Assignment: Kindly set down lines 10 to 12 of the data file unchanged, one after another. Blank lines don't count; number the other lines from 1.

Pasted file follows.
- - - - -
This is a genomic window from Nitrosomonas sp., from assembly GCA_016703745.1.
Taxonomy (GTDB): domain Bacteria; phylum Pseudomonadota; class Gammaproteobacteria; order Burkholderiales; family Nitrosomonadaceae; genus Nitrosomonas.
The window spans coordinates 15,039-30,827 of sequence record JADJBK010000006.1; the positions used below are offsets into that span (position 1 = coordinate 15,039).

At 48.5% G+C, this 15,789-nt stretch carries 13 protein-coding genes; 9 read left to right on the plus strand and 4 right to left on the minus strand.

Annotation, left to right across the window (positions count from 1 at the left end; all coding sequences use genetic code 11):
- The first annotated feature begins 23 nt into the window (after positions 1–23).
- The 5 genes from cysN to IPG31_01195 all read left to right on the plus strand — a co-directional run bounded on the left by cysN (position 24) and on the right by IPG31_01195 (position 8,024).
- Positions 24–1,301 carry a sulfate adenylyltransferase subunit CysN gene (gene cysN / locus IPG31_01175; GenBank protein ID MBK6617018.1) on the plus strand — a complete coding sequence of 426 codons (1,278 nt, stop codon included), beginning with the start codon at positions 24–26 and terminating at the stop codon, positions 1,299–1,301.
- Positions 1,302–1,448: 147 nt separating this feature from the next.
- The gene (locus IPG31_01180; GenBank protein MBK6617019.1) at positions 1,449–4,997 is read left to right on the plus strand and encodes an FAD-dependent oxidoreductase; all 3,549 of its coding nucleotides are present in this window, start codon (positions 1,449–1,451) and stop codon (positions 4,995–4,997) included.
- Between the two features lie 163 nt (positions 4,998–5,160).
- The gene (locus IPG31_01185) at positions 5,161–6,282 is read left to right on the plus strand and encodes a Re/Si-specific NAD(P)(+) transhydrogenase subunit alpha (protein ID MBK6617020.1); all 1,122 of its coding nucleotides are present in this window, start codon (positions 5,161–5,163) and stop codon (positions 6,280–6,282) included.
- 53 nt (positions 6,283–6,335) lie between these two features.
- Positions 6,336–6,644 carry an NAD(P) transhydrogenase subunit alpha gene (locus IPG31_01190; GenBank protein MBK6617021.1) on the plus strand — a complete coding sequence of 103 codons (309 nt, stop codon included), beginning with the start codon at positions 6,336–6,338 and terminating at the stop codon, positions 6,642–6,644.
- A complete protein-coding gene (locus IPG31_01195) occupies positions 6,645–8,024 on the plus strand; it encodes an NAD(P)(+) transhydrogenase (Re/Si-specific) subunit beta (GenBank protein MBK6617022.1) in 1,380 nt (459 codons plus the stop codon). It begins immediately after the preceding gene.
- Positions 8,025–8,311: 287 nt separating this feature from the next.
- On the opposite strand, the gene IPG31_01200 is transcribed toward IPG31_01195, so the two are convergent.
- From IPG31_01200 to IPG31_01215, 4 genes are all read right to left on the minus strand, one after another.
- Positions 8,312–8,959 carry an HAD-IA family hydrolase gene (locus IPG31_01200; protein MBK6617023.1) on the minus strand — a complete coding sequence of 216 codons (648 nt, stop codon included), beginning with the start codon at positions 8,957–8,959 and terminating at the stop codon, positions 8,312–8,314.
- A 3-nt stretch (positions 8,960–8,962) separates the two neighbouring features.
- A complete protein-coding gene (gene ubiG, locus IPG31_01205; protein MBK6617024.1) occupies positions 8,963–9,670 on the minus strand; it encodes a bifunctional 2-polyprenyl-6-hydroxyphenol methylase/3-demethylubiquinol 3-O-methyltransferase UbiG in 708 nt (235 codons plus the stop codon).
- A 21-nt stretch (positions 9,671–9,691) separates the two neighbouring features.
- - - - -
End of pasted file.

- The gene (locus IPG31_01180; GenBank protein MBK6617019.1) at positions 1,449–4,997 is read left to right on the plus strand and encodes an FAD-dependent oxidoreductase; all 3,549 of its coding nucleotides are present in this window, start codon (positions 1,449–1,451) and stop codon (positions 4,995–4,997) included.
- Between the two features lie 163 nt (positions 4,998–5,160).
- The gene (locus IPG31_01185) at positions 5,161–6,282 is read left to right on the plus strand and encodes a Re/Si-specific NAD(P)(+) transhydrogenase subunit alpha (protein ID MBK6617020.1); all 1,122 of its coding nucleotides are present in this window, start codon (positions 5,161–5,163) and stop codon (positions 6,280–6,282) included.